This Thanksgiving you will likely be with family and/or friends to enjoy a meal. When you do there will probably be a conversation. If your tribe is able to talk about politics or world issues there may be strong feelings expressed if you are brave enough to go into that conversational hotbox.
If the tough stuff comes up, I invite you to modulate the tendency to defend your position–to engage and not let your reptilian brain run the show? How do we do that? A daily inner practice of meditation and breathing can help. A natural gift for facilitation can help. Mediation training won’t hurt. And here is one more idea: choose a new role in the conversation.
This is possible to do. I’ve done it, at least once. If you are the one who tells a lot of stories then decide to listen more. If you tend to be a listener then speak up more. Tell a family ally you intend to do this and enlist their support. I changed roles once at a Thanksgiving party and it was really fun. This role change was based in the belief that in a given group of people there is only so much space for a certain role. The role I was about to take on was the “card tyrant”.
We like to play cards in my family. One person frequently takes on the task of being the one who keeps things on track and somewhat serious. I think you know this role. They want to keep the game moving, they do not like distractions. They make comments to keep the group focused. At times their tone is harsh. This can, at times, be irritating to some. My idea of any card game or board game is they are meant to be fun and are best when people are laughing loudly. So one time I decided to be the tyrant, as an experiment. I made a choice to be very strict and made several comments when people were not bidding quick enough or getting distracted. After the third or fourth comment I made, in my most serious sounding voice, the one who usually has the “card tyrant” role said to me “Tom, relax, it’s just a game.” I said ok, and backed down from that role: breakthrough! Plus, to my surprise, I secretly enjoyed being so serious.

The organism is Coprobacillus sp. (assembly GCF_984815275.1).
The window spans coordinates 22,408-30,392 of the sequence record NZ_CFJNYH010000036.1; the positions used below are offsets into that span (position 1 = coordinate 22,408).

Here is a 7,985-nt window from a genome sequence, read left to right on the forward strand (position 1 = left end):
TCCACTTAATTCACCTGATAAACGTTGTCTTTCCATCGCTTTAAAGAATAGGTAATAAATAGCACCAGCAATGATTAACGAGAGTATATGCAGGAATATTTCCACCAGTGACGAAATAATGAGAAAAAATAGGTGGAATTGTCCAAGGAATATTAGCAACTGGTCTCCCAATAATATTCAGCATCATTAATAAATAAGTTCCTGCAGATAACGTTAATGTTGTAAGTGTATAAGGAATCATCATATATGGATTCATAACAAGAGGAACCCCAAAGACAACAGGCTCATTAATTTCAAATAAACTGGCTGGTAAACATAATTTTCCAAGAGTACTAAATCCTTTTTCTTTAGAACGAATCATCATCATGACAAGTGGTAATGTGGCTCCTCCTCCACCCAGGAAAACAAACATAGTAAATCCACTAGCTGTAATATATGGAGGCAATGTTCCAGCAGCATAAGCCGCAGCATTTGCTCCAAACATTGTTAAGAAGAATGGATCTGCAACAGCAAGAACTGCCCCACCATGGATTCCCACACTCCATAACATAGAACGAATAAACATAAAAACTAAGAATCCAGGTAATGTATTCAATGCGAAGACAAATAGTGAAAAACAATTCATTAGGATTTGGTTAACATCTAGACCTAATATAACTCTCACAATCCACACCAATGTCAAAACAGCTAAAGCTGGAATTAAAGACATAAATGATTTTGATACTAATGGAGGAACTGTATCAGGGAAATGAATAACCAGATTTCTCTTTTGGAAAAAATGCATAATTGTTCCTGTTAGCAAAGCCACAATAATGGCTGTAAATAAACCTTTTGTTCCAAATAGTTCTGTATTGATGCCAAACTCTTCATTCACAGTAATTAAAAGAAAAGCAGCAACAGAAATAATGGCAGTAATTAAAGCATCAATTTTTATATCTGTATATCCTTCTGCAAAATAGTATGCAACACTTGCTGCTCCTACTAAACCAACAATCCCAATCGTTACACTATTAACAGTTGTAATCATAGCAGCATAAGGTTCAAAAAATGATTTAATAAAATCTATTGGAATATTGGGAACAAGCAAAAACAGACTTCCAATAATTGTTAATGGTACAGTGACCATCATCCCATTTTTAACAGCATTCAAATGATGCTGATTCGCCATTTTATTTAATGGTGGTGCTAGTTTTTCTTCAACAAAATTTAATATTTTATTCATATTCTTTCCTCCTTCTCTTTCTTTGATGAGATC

I am grateful for all the serious and playful support I’ve received from so many of you this year. I have just loved working in the “tough guy” and “tough woman” cultures. May this note you find you choosing gratitude and being a source of love and unity this Thanksgiving.
And if you do a conversational experiment this Thanksgiving please check in with me and let me know how it went.
Giving thanks, Tom Esch www.EschConsulting.com